Whose Failure Is the Failed Amazon/iRobot Merger?

Cite this Article
Lazar Radic and Sabrina Pekarovic, Whose Failure Is the Failed Amazon/iRobot Merger?, Truth on the Market (February 15, 2024), https://truthonthemarket.com/2024/02/15/whose-failure-is-the-failed-amazon-irobot-merger/

The European Commission told Amazon in November 2023 of its preliminary view that the company’s proposed acquisition of iRobot restricted competition in the market for robot vacuum cleaners (RVCs) and could hamper rival RVC suppliers’ ability to compete effectively. The deal, the Commission asserted, would give Amazon incentive to foreclose iRobot’s competitors by engaging in several anticompetitive strategies, including delisting rival RVCs from its marketplace, reducing their visibility, limiting access to certain widget or attractive product labels (“Amazon’s Choice,” “Works with Alexa”), and/or raising rivals’ sales and advertising costs. 

Recently, and in anticipation of a negative clearance decision from the Commission, Amazon and iRobot jointly announced they had terminated their acquisition agreement. 

The Commission’s position is built on a series of legal and economic fallacies. Amazon has earned its reputation as a valuable retail platform through the varied selection of affordable products. By de-listing, reducing visibility, limiting access, and/or raising the prices of products sold on the Amazon platform, the company would effectively ruin their marketplace and their credibility as a provider of goods, pushing consumers to alternative marketplaces (which, yes, includes brick-and-mortar shops).

This strategy would only make sense under an extremely skewed vision of reality in which Amazon is more interested in monopolizing a marginal vacuum-cleaner market than in preserving the goose that lays the company’s golden eggs: its marketplace platform. Further, the notion that Amazon would even be able to monopolize the sale of RVCs in the European Union necessarily ignores the plethora of other venues through which RVCs are sold on the continent, including other online stores, websites, and physical shops. Finally, the Commission’s approach in this case recalls its misguided crusade against vertical integration more generally, which refuses to see the many legitimate and procompetitive reasons that a platform and a seller might choose to merge.

Missing the Forest for the Trees

Amazon is often labeled an “online superstore market” thanks to its enormous variety of products, fast shipping, and large consumer base. But this classification can serve to obscure the competitive pressure that a company like Amazon faces from other sales channels that are technically not “online superstore markets” (here). For example, despite the Commission’s assertions to the contrary, Amazon’s acquisition of iRobot won’t prevent other RVC companies from reaching consumers, either online or through physical stores. Nor will it prevent rational consumers from choosing different sales channels if they feel they offer better products or services at better prices. Amazon may be an “important” sales channel for RVCs, but it is simply false to suggest it is or that it will be the only one.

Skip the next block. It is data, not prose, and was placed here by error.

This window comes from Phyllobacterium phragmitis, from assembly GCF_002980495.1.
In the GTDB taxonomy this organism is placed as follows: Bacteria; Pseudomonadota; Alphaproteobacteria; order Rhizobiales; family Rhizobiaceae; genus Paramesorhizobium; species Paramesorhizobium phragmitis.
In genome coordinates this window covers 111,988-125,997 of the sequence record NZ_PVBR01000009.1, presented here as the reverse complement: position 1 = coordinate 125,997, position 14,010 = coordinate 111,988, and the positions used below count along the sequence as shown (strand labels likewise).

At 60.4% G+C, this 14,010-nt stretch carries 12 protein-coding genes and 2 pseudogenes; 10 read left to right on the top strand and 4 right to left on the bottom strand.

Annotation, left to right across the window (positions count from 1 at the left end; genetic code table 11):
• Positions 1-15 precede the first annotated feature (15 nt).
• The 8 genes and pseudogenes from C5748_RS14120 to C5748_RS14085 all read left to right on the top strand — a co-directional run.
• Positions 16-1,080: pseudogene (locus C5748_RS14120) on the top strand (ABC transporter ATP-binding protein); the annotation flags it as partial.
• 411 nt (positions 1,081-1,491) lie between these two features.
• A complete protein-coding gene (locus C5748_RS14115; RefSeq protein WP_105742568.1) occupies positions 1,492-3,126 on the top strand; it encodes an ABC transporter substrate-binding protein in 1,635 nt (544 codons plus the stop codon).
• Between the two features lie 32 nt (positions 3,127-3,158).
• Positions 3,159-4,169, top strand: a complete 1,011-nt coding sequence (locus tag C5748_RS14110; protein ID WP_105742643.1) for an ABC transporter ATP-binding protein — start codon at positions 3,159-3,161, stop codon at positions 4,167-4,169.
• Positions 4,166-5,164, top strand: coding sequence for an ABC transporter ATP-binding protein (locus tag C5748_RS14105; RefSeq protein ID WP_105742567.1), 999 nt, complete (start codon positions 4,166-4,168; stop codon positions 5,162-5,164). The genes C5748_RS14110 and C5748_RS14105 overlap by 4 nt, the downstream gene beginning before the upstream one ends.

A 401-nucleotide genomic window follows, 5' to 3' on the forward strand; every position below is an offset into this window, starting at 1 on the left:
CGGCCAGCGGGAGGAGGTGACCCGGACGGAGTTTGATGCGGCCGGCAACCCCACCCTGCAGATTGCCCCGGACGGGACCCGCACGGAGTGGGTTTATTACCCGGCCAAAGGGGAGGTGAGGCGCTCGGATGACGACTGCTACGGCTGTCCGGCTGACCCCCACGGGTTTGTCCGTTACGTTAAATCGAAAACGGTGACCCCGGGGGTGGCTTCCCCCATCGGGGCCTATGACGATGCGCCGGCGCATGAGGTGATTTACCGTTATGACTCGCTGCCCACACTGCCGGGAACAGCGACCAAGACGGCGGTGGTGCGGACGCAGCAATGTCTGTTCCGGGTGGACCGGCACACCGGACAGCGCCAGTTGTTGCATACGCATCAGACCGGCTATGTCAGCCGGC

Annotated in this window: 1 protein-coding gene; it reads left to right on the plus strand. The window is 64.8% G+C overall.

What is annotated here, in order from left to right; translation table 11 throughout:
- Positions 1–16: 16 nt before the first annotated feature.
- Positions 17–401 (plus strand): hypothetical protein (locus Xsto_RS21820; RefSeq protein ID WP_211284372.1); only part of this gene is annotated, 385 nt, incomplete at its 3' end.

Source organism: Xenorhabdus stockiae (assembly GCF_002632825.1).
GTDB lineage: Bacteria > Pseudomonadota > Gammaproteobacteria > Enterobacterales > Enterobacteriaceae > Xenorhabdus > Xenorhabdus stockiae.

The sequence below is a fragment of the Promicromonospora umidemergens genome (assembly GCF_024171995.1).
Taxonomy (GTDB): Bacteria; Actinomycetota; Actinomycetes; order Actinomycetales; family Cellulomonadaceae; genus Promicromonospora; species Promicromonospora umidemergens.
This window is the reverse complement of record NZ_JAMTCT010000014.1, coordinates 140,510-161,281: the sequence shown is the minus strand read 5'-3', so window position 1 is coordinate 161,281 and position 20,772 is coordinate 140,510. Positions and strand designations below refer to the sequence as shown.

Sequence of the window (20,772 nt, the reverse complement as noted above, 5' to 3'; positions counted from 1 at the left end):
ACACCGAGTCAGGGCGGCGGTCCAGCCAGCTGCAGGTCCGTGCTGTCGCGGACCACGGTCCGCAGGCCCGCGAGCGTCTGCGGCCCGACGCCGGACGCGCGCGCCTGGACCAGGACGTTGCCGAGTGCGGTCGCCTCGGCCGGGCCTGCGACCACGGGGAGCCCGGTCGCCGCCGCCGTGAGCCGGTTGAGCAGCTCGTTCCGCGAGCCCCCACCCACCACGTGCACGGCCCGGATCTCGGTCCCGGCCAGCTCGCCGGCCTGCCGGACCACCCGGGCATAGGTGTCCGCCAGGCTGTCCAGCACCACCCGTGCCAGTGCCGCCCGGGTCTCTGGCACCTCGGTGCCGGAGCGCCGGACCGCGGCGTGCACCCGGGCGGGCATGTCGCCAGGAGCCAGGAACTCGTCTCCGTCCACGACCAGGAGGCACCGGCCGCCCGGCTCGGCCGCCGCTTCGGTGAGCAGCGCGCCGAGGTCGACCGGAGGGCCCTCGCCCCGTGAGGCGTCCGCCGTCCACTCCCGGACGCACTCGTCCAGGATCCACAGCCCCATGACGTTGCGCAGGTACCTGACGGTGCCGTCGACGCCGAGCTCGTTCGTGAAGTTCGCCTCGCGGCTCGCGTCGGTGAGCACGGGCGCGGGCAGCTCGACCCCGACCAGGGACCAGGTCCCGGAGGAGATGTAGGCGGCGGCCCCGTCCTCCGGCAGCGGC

If Amazon were to delist or raise the prices of iRobot’s rival RVCs, consumers could take their business to another online store, like Aliexpress, Mediamarkt, El Corte Inglés online, or Worten online, or to a brick-and-mortar shop like Carrefour, Costco, Fnac, or El Corte Inglés. They also could buy directly from RVC sellers like Cecotec or Roboroc, among others. Note that this doesn’t account for the new shops that are guaranteed to mushroom if Amazon were to decide not to offer a strong selection of RVCs on the marketplace.

Similarly, concerns about Amazon self-preferencing by “reducing visibility of rival RVCs in both non-paid (i.e., organic) and paid results (i.e., advertisements) displayed in Amazon’s marketplace” fail to understand the structure of Amazon’s marketplace. If Amazon decided to increase their own products’ visibility over that of better and/or better-priced alternatives, rational consumers are likely to scroll down to find those alternatives (88% of users scroll through two or more pages on Amazon) or to explore other online marketplaces. Why would Amazon trade the quality and credibility of its primary service offering to monopolize a marginal market that, in all likelihood, it could not monopolize without buying out all competing retail channels? (Even then, there would still be a strong potential for new market entrants.)